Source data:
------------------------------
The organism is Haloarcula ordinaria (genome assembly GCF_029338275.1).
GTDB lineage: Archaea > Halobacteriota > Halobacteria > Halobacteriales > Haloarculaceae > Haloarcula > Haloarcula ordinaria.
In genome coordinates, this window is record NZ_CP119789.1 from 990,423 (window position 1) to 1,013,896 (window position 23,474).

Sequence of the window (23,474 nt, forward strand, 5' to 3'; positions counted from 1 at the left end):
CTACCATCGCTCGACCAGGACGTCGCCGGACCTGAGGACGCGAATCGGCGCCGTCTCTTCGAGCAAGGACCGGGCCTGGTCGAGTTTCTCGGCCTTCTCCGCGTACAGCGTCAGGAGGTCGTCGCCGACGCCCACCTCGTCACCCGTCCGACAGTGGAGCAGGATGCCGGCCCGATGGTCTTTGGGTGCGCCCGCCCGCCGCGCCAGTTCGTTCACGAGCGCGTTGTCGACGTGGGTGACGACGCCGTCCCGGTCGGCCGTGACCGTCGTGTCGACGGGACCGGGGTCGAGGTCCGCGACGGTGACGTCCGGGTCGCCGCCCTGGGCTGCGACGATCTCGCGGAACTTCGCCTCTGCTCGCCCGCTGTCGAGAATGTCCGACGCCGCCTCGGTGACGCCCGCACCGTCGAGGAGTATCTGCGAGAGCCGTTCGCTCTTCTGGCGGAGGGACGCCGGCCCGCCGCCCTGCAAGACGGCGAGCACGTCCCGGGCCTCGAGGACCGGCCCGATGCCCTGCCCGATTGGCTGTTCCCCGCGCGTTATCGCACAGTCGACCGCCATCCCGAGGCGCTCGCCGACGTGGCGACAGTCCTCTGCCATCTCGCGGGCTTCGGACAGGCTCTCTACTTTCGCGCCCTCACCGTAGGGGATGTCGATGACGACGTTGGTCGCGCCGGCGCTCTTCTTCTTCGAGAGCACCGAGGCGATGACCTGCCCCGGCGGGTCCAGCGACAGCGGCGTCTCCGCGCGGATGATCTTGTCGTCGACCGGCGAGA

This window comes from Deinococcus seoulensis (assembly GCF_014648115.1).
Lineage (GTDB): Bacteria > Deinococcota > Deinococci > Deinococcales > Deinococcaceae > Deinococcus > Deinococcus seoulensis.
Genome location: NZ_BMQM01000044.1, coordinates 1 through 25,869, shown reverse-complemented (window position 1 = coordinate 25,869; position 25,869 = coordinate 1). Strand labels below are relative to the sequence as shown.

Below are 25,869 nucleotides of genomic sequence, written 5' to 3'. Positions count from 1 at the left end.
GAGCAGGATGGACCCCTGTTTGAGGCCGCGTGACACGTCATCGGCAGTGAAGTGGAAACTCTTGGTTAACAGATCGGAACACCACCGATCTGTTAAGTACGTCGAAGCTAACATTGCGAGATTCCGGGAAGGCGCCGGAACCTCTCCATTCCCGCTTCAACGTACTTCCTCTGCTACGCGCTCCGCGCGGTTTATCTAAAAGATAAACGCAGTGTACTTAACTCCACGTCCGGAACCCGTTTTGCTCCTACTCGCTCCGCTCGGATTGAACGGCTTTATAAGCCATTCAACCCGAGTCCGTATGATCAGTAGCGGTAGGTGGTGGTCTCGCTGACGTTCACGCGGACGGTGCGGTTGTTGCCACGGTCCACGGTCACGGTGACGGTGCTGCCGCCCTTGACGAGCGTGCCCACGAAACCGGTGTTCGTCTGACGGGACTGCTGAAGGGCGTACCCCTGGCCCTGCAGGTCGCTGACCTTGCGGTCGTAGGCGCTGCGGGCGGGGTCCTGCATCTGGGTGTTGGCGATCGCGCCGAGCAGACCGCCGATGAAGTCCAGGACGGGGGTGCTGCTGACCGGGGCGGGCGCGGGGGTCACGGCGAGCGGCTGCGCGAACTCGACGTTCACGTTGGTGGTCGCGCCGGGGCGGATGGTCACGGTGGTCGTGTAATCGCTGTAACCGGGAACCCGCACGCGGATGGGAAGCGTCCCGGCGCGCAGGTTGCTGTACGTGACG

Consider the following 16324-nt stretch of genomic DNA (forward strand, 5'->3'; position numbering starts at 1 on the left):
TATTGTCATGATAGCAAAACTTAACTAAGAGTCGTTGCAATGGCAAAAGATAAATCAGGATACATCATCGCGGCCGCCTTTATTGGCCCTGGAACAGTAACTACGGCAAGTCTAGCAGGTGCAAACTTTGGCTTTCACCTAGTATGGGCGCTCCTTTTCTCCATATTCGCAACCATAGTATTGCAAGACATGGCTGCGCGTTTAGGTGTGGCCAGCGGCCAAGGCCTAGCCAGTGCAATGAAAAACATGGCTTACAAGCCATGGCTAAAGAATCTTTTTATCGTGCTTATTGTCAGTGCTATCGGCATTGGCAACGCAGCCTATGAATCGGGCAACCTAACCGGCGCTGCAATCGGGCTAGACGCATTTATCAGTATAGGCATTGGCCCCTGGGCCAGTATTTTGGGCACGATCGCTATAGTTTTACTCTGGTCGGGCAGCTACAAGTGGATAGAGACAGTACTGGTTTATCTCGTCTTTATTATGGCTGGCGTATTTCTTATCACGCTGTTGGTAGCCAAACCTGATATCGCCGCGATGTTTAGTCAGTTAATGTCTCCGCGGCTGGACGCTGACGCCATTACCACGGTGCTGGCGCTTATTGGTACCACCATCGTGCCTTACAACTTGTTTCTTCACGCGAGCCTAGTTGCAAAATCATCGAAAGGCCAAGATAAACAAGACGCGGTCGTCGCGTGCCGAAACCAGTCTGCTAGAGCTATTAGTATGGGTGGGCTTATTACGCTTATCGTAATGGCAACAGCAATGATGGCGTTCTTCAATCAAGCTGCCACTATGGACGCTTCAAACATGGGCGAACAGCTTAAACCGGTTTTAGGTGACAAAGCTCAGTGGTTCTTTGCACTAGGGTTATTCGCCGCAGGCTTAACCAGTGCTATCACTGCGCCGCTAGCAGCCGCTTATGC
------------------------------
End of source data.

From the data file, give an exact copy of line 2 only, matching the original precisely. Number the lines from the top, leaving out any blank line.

GTDB lineage: Archaea > Halobacteriota > Halobacteria > Halobacteriales > Haloarculaceae > Haloarcula > Haloarcula ordinaria.